Policy rates expected to stay put & Bitcoin takes a breath

Home > Cryptocurrency > Is the Bitcoin price too high to buy or can it go higher?

Higher for longer’ was the common view back in 2022. That changed last year when banks started collapsing (remember the swift demise of Silicon Valley Bank and Credit Suisse?)

Investors turned dovish on rates last autumn after a batch of weak data. That view launched a gigantic market party shortly after. The global blue-chip equity barometer – US S&P 500 Index – rose a stunning 25 percent in the Nov-Jan quarter. Nvidia (NVDA) soared by a $1 trillion; many speculative stocks jumped (see Bitcoin below).

However, the market could be getting ahead of itself. The global economy is doing fine, but not at the blistering pace that the market is pricing in. Corporate profits on some sectors may stagnant this year. Any missteps in earnings are punished severely. For example, Adobe (ADBE) plunged 14 percent last Friday on weak revenue guidance.

This week, the Fed and Bank of England are expected to maintain the policy rates at 5.25-5.50 and 5.25 percent respectively. Earlier, the European Central Bank held the policy (refinancing) rate at 4.5 percent.

If central banks continue to hold the borrowing costs at these restrictive levels longer than expected, something is going to give. Be forewarned.

Source: Bank of England

Instrument of the Day (Bitcoin): ETF-fuelled rally taking a short break?

There is no asset more speculative than Bitcoin.

In recent years, the king of crypto latched on to the global macro landscape and its prices have benefited hugely from any improvement in investor sentiment. This sentiment is running really hot recently as US stocks hit new all-time highs.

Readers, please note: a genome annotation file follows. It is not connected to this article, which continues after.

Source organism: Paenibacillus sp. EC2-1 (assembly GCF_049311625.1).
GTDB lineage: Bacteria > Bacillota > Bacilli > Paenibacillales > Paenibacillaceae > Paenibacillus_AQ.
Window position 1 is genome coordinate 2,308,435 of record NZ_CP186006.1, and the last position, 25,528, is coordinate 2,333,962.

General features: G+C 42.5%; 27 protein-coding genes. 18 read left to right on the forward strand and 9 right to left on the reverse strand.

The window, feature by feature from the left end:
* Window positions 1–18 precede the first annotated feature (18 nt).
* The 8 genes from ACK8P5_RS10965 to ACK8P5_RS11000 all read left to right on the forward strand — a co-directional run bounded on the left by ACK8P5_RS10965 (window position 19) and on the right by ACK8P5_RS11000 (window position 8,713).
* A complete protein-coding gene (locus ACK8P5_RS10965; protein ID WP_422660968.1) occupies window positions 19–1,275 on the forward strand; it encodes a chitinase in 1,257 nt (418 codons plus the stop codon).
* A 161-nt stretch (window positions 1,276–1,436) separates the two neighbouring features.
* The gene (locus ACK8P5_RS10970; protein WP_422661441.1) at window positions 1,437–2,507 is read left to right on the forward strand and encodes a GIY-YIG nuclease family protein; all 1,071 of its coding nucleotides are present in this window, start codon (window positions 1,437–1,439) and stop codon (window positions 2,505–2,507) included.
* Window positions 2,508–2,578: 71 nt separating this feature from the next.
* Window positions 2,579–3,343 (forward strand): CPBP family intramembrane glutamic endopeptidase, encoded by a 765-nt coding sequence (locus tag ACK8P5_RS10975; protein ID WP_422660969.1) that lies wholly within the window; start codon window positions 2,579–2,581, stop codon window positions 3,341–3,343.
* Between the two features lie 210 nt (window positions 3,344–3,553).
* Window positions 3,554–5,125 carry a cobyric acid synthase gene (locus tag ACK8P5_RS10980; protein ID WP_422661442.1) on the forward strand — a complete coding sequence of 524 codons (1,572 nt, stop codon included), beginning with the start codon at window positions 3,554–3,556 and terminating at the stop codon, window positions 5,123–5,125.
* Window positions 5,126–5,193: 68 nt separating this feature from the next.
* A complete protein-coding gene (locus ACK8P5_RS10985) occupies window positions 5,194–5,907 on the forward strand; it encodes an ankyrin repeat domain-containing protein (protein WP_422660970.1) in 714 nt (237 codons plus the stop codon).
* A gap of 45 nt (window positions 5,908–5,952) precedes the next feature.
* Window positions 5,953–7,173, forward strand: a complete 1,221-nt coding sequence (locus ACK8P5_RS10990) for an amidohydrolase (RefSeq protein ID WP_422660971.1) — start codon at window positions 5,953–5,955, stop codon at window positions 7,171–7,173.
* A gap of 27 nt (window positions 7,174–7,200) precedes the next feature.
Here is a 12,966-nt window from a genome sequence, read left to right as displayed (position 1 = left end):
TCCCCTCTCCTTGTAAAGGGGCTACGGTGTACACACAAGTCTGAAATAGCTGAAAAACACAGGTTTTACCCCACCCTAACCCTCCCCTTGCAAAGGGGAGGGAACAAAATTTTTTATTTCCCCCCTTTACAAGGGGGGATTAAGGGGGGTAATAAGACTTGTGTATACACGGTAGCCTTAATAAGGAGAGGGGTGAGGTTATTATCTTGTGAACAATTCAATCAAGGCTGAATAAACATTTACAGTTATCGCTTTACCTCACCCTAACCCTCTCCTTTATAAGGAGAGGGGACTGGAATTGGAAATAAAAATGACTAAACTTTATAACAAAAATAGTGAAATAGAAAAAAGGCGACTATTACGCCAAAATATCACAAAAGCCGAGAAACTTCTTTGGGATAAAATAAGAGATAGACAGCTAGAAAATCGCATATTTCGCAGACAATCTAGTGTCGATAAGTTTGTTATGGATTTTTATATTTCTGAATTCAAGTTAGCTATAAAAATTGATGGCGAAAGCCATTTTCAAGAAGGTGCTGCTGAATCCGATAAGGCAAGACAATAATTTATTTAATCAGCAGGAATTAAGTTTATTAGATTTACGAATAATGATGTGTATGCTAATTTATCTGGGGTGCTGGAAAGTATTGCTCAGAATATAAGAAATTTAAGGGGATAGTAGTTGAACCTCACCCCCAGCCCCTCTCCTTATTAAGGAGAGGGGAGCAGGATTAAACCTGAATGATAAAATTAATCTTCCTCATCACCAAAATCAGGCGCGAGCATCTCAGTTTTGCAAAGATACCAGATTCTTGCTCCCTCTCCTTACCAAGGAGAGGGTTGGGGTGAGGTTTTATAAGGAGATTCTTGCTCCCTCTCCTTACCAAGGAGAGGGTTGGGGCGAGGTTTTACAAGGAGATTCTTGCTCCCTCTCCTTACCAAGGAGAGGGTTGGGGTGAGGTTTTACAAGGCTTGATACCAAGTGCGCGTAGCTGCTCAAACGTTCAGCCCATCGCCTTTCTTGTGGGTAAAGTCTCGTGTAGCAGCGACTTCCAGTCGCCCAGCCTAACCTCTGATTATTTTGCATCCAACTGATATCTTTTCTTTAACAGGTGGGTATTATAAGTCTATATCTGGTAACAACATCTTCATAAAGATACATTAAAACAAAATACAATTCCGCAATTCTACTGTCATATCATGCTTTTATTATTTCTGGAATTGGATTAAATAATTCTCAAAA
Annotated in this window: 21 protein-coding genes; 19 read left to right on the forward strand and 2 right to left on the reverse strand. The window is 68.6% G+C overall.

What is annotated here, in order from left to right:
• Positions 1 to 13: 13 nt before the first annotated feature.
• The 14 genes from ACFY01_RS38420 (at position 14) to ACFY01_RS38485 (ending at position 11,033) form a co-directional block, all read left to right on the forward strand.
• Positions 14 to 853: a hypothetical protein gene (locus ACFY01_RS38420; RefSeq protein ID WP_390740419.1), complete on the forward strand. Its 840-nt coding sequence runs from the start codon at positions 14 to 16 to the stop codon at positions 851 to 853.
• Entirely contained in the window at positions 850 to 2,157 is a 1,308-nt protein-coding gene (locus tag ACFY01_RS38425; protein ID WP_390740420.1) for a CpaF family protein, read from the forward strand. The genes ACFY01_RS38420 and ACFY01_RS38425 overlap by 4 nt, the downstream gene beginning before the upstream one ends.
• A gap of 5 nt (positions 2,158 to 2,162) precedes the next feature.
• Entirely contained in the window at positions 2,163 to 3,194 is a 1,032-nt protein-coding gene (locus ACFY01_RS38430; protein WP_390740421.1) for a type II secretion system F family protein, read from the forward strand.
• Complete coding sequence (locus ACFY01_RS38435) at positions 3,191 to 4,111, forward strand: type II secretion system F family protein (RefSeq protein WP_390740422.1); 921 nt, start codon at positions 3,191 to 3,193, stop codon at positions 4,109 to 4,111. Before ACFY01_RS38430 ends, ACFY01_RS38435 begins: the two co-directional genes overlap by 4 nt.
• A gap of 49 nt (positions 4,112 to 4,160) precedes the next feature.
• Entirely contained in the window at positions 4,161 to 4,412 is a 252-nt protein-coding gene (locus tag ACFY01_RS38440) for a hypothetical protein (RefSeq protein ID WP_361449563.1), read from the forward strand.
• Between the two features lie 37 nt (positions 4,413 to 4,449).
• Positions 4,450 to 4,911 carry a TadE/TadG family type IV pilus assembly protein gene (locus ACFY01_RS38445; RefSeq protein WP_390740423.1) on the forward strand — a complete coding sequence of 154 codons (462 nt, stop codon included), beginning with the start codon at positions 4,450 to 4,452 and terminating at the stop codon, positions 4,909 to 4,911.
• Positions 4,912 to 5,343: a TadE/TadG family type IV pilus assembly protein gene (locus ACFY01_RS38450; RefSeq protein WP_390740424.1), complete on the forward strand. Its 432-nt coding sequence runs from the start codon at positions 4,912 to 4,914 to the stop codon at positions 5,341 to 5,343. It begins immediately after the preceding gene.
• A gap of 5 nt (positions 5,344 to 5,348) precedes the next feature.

The fact that any Joe Public could get their hands on BTC via the newly-listed Bitcoin exchange-traded funds only added fuel to the fire.

Take the iShares Bitcoin Trust (IBIT, product brief). When it launched in the last week of January, its assets under management (AUM) were a meagre $2 billion.

Six weeks later, this AUM swelled to $15.9 billion – an eight-fold increase. At this furious rate of capital inflows, Bitcoin prices are expected to go only one way: Up.

And up it went. In March Bitcoin surged to its highest level ever; each digital coin fetched a mind-boggling US$74,000. Even after a modest setback, each Bitcoin still changed hands for US$68,000.

Should we buy the so-called ‘digital gold’ now? Only if you can withstand the volatility of its price movements.

Bitcoin is notorious for its inexplicable price dives and sudden explosive rallies. While leveraged positions were mostly wiped out in these crazy price swings, Bitcoin’s long-term returns are nothing short of spectacular.

If interested, I do have to slap a bog-standard warning here though – “you may get back less than you originally invested”.

Scroll to Top